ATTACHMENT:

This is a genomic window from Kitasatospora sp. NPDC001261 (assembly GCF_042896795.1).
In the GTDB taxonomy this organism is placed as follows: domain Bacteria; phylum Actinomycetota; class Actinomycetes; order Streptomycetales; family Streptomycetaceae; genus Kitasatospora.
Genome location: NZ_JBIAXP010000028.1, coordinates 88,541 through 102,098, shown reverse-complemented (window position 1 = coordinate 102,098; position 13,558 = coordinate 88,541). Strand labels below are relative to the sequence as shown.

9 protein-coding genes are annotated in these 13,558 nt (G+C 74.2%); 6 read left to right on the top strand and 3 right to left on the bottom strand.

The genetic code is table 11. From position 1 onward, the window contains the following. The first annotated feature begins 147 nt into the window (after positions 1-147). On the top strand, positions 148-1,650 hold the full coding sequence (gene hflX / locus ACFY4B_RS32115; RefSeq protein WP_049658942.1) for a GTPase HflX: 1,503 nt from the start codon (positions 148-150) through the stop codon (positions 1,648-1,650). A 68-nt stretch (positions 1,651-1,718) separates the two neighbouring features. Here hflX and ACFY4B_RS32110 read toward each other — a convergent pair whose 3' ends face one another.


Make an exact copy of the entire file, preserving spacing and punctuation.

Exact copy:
This is a genomic window from Kitasatospora sp. NPDC001261 (assembly GCF_042896795.1).
In the GTDB taxonomy this organism is placed as follows: domain Bacteria; phylum Actinomycetota; class Actinomycetes; order Streptomycetales; family Streptomycetaceae; genus Kitasatospora.
Genome location: NZ_JBIAXP010000028.1, coordinates 88,541 through 102,098, shown reverse-complemented (window position 1 = coordinate 102,098; position 13,558 = coordinate 88,541). Strand labels below are relative to the sequence as shown.

9 protein-coding genes are annotated in these 13,558 nt (G+C 74.2%); 6 read left to right on the top strand and 3 right to left on the bottom strand.

The genetic code is table 11. From position 1 onward, the window contains the following. The first annotated feature begins 147 nt into the window (after positions 1-147). On the top strand, positions 148-1,650 hold the full coding sequence (gene hflX / locus ACFY4B_RS32115; RefSeq protein WP_049658942.1) for a GTPase HflX: 1,503 nt from the start codon (positions 148-150) through the stop codon (positions 1,648-1,650). A 68-nt stretch (positions 1,651-1,718) separates the two neighbouring features. Here hflX and ACFY4B_RS32110 read toward each other — a convergent pair whose 3' ends face one another.